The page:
Populus balsamifera L. - syn.Populus tacamahacca Mill.; Populus candicans Aiton - Salicaceae
balsam poplar, hackmatack. tacamahac, Balm of Gilead, Balsampappel

Tree, up to 40m tall, native to North America; bark reddish gray, branchlets reddish brown, becoming grayish brown by third year; winter buds reddish, glabrous, resinous (resin red, abundant, very fragrant, balsamic); flowering buds clustered distally on branchlets; leaves petioled, blade usually narrowly ovate to ovate, rarely broadly ovate, abaxial surface often with reddish orange resin stains, glaucous, (veins prominent), adaxial dark green, glabrous; catkins moderately loosely (35-)50-70(-80)-flowered, flowers: discs shallowly cup-shaped, not obviously oblique, entire, 2-3(-4) mm diam.; stamens 20-30; capsules ovoid, (3-) 5-8 mm, glabrous, 2-valved. Seeds 15-22 per placenta.

„The tree is known for its strong, sweet fragrance, which emanates from its sticky, resinous buds. The smell has been compared to that of the balsam fir tree.“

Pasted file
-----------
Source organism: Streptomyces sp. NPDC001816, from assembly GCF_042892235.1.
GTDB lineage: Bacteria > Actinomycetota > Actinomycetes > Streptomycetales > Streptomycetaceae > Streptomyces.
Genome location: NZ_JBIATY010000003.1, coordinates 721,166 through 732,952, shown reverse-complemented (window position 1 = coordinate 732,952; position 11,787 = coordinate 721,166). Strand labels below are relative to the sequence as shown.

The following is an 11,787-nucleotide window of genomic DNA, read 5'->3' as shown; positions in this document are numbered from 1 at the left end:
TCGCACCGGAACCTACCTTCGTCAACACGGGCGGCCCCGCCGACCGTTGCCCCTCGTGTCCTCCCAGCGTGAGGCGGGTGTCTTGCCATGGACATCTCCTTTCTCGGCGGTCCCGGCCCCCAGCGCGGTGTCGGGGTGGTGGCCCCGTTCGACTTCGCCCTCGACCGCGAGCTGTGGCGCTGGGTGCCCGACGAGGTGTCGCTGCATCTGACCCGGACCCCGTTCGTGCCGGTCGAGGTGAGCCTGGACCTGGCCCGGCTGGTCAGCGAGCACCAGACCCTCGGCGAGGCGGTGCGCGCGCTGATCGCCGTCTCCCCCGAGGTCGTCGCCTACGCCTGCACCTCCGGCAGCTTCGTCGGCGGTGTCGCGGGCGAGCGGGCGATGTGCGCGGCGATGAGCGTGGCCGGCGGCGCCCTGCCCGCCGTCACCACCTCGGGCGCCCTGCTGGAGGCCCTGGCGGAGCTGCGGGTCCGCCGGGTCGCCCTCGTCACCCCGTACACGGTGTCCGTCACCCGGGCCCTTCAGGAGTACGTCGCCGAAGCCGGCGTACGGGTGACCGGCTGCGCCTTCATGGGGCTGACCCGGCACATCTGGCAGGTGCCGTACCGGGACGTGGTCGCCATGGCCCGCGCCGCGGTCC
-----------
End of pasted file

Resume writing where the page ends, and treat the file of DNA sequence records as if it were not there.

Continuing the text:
Major volatile components of balsam poplar winter-dormant buds are 1,8-cineole, (E)-nerolidol and (+)-α-bisabolol.
[Volatile constituents of balsam poplar: the phenol glycoside connection., Mattes, B.R., Clausen, T.P., Reichardt, P.B., Phytochemistry, 26(5), 1987, 1361-1366]


„Anyone that has ever walked into a poplar stand in the spring at bud break is impressed with the fragrance in the air. This fragrance comes from the volatile compounds in the buds and other parts of the tree… Various extracts from the winter buds of poplar were recognized by native peoples as having therapeutic value. For example, a salve or ointment (balm of Gilead) made by heating the winter buds in oil was used to relieve congestion.
[Zasada, J. C., & Phipps, H. M. (1990). Populus balsamifera L. Burns, RM et BH Honkala. Silvics of North America, 2, 518-529.]

Major components of the essential oil from the flower buds of balsam poplar are α-bisabolol (27.4%), δ-cadinene (6.9%), and (E)-nerolidol (5.8%), minor ones e.g. (E)-β-farnesene (1.9%), and 1,8-cineole (1.5%).
[Tisserand, Robert, and Rodney Young. Essential oil safety: a guide for health care professionals. Elsevier Health Sciences, 2013, 202]

Populus balsamifera L.: Trew, C.J., Ehret, G.D., Plantae selectae, vol.5 t.46 (1755)

Populus balsamifera, CC BY 2.0 Author: Matt Lavin, Montana, USA Wikimedia Commons

populus_balsamifera_l.txt · Zuletzt geändert: 2019/07/25 11:09 von andreas